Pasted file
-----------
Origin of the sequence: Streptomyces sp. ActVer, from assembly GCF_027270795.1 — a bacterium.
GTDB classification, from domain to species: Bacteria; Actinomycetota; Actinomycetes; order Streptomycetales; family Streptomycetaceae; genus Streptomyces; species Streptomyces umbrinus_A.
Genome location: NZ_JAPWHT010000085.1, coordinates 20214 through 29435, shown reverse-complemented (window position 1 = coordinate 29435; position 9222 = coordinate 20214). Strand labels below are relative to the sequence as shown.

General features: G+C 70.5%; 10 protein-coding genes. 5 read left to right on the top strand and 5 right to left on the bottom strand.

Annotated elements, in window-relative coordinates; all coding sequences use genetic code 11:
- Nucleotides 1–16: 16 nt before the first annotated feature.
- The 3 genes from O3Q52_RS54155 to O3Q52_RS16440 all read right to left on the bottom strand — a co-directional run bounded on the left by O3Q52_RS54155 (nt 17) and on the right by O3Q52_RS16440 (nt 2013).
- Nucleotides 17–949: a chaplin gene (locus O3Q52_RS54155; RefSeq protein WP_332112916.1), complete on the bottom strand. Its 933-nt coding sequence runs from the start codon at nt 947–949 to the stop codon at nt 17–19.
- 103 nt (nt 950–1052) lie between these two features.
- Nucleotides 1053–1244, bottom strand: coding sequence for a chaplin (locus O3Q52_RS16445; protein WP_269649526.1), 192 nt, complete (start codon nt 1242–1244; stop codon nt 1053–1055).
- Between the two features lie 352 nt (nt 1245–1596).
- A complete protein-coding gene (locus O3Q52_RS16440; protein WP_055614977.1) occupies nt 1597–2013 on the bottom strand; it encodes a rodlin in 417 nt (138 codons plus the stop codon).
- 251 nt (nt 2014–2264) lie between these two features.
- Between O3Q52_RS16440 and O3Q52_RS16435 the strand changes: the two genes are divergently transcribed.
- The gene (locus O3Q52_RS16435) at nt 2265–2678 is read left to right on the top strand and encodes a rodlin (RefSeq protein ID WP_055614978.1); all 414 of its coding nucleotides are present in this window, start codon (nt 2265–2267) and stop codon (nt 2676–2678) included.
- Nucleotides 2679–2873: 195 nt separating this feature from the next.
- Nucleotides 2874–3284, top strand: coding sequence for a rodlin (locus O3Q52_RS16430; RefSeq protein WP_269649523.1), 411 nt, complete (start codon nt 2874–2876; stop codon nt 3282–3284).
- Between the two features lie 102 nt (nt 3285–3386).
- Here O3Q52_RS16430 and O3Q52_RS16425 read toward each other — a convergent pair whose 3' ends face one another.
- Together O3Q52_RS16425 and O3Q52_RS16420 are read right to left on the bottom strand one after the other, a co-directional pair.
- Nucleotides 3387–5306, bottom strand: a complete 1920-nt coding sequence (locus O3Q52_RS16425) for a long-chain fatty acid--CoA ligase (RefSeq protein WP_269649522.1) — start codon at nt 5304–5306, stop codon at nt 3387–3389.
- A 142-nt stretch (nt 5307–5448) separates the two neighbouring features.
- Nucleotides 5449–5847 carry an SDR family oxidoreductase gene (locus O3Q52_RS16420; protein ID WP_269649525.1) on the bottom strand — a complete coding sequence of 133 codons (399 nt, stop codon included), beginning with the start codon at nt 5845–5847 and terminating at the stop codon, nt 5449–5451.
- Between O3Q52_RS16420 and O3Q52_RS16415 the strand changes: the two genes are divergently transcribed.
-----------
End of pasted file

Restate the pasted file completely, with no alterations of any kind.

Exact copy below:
Origin of the sequence: Streptomyces sp. ActVer, from assembly GCF_027270795.1 — a bacterium.
GTDB classification, from domain to species: Bacteria; Actinomycetota; Actinomycetes; order Streptomycetales; family Streptomycetaceae; genus Streptomyces; species Streptomyces umbrinus_A.
Genome location: NZ_JAPWHT010000085.1, coordinates 20214 through 29435, shown reverse-complemented (window position 1 = coordinate 29435; position 9222 = coordinate 20214). Strand labels below are relative to the sequence as shown.

General features: G+C 70.5%; 10 protein-coding genes. 5 read left to right on the top strand and 5 right to left on the bottom strand.

Annotated elements, in window-relative coordinates; all coding sequences use genetic code 11:
- Nucleotides 1–16: 16 nt before the first annotated feature.
- The 3 genes from O3Q52_RS54155 to O3Q52_RS16440 all read right to left on the bottom strand — a co-directional run bounded on the left by O3Q52_RS54155 (nt 17) and on the right by O3Q52_RS16440 (nt 2013).
- Nucleotides 17–949: a chaplin gene (locus O3Q52_RS54155; RefSeq protein WP_332112916.1), complete on the bottom strand. Its 933-nt coding sequence runs from the start codon at nt 947–949 to the stop codon at nt 17–19.
- 103 nt (nt 950–1052) lie between these two features.
- Nucleotides 1053–1244, bottom strand: coding sequence for a chaplin (locus O3Q52_RS16445; protein WP_269649526.1), 192 nt, complete (start codon nt 1242–1244; stop codon nt 1053–1055).
- Between the two features lie 352 nt (nt 1245–1596).
- A complete protein-coding gene (locus O3Q52_RS16440; protein WP_055614977.1) occupies nt 1597–2013 on the bottom strand; it encodes a rodlin in 417 nt (138 codons plus the stop codon).
- 251 nt (nt 2014–2264) lie between these two features.
- Between O3Q52_RS16440 and O3Q52_RS16435 the strand changes: the two genes are divergently transcribed.
- The gene (locus O3Q52_RS16435) at nt 2265–2678 is read left to right on the top strand and encodes a rodlin (RefSeq protein ID WP_055614978.1); all 414 of its coding nucleotides are present in this window, start codon (nt 2265–2267) and stop codon (nt 2676–2678) included.
- Nucleotides 2679–2873: 195 nt separating this feature from the next.
- Nucleotides 2874–3284, top strand: coding sequence for a rodlin (locus O3Q52_RS16430; RefSeq protein WP_269649523.1), 411 nt, complete (start codon nt 2874–2876; stop codon nt 3282–3284).
- Between the two features lie 102 nt (nt 3285–3386).
- Here O3Q52_RS16430 and O3Q52_RS16425 read toward each other — a convergent pair whose 3' ends face one another.
- Together O3Q52_RS16425 and O3Q52_RS16420 are read right to left on the bottom strand one after the other, a co-directional pair.
- Nucleotides 3387–5306, bottom strand: a complete 1920-nt coding sequence (locus O3Q52_RS16425) for a long-chain fatty acid--CoA ligase (RefSeq protein WP_269649522.1) — start codon at nt 5304–5306, stop codon at nt 3387–3389.
- A 142-nt stretch (nt 5307–5448) separates the two neighbouring features.
- Nucleotides 5449–5847 carry an SDR family oxidoreductase gene (locus O3Q52_RS16420; protein ID WP_269649525.1) on the bottom strand — a complete coding sequence of 133 codons (399 nt, stop codon included), beginning with the start codon at nt 5845–5847 and terminating at the stop codon, nt 5449–5451.
- Between O3Q52_RS16420 and O3Q52_RS16415 the strand changes: the two genes are divergently transcribed.